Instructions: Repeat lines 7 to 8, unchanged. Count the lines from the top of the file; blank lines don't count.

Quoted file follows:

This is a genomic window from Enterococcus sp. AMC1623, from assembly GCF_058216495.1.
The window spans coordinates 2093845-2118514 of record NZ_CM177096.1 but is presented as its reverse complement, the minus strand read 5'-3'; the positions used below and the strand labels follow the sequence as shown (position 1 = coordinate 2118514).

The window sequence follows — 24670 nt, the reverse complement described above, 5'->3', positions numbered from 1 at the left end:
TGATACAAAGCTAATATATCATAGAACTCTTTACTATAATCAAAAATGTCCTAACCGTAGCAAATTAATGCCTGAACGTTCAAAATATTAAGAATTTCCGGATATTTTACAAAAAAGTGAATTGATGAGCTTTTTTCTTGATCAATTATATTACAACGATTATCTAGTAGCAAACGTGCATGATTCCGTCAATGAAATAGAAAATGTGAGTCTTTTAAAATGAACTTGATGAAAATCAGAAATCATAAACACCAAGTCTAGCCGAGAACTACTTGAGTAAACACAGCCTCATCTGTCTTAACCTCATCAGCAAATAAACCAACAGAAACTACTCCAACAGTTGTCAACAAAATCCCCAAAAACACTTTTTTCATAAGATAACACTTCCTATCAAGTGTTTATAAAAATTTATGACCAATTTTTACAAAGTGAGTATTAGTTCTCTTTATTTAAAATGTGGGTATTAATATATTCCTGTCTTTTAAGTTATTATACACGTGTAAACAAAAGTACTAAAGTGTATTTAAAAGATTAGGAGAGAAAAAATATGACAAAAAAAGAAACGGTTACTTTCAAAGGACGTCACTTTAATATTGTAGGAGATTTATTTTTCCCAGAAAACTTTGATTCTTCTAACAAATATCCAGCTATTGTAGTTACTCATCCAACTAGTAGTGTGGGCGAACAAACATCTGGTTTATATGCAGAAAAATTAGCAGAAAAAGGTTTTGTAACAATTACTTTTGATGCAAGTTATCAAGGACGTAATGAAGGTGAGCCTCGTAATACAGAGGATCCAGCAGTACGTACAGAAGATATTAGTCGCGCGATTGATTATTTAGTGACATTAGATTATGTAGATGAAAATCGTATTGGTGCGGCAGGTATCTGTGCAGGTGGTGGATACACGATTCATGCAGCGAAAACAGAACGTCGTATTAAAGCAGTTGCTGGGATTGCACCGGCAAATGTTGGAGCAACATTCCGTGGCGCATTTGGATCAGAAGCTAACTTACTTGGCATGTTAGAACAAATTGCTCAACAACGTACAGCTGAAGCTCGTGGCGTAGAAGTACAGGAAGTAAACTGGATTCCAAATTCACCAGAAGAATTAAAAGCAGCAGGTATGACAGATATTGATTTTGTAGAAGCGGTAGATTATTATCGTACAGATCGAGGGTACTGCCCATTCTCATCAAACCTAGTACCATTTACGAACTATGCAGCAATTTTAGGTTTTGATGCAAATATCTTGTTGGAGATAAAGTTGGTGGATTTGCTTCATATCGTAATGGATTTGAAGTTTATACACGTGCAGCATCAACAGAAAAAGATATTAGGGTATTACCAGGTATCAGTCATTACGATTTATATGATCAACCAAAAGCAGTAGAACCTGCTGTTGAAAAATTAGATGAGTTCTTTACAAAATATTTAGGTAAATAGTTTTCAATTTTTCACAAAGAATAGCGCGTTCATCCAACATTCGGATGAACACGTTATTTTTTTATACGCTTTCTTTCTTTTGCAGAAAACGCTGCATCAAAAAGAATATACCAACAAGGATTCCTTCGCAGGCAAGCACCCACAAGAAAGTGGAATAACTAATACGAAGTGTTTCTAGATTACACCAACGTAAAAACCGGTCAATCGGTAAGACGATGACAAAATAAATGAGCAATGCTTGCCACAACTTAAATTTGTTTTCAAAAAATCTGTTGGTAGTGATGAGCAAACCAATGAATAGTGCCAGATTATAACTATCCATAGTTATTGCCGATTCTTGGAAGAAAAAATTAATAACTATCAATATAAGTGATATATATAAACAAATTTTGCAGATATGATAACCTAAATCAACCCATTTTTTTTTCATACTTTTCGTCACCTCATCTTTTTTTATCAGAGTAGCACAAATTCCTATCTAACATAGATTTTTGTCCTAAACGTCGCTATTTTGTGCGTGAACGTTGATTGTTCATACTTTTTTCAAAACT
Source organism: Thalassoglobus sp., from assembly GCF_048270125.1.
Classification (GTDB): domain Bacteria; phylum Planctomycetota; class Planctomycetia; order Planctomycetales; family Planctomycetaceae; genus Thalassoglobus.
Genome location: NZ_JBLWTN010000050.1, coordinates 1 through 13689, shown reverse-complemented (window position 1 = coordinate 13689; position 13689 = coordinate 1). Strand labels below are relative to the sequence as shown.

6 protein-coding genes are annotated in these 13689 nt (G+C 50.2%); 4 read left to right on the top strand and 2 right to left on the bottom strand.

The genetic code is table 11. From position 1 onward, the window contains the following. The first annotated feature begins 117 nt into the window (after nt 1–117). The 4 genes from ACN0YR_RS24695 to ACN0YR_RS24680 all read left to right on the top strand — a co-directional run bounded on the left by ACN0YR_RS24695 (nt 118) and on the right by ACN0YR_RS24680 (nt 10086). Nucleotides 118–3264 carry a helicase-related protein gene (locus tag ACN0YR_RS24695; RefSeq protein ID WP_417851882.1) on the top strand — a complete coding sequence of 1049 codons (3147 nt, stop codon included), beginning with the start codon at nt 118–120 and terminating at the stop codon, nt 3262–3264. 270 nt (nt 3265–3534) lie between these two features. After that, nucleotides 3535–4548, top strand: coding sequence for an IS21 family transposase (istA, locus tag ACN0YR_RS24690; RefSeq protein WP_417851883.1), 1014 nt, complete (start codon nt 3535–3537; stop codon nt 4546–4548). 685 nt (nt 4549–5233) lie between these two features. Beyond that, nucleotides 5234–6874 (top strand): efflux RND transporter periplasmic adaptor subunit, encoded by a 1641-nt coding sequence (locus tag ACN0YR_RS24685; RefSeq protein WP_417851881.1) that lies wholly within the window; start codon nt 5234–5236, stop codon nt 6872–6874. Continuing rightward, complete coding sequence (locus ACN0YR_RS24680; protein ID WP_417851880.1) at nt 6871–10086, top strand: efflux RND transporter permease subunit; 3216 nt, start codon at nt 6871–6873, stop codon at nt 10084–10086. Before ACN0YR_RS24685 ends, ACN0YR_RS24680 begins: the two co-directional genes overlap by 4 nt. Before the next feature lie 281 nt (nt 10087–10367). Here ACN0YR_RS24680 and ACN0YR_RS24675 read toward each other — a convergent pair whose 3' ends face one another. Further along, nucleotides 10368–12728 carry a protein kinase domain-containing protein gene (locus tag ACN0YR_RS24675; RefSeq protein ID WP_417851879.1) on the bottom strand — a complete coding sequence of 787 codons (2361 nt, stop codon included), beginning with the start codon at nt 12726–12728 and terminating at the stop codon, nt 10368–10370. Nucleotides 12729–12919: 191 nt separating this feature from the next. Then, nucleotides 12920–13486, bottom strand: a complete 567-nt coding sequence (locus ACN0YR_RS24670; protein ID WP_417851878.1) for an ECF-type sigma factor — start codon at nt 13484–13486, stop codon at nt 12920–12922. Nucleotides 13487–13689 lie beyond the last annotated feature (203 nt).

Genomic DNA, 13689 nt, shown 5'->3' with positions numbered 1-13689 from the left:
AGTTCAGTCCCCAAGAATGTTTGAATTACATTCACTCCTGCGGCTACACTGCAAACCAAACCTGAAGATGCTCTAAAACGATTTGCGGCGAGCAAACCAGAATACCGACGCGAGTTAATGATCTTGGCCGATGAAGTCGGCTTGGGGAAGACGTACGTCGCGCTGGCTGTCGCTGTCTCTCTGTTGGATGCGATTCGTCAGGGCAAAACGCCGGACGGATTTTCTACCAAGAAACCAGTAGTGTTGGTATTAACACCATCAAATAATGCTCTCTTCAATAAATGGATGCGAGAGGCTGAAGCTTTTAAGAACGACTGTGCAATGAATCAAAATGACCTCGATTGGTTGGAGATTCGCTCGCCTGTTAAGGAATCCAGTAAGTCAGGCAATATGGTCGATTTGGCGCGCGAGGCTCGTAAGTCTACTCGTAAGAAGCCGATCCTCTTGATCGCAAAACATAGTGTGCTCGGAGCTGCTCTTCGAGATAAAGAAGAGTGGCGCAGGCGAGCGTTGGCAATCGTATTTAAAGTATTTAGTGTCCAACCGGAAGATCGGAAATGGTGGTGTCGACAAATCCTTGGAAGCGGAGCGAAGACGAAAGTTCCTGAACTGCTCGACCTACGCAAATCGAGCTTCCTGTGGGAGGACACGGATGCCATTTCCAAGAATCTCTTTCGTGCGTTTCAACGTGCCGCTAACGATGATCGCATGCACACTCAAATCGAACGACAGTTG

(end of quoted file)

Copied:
Genome location: NZ_JBLWTN010000050.1, coordinates 1 through 13689, shown reverse-complemented (window position 1 = coordinate 13689; position 13689 = coordinate 1). Strand labels below are relative to the sequence as shown.

6 protein-coding genes are annotated in these 13689 nt (G+C 50.2%); 4 read left to right on the top strand and 2 right to left on the bottom strand.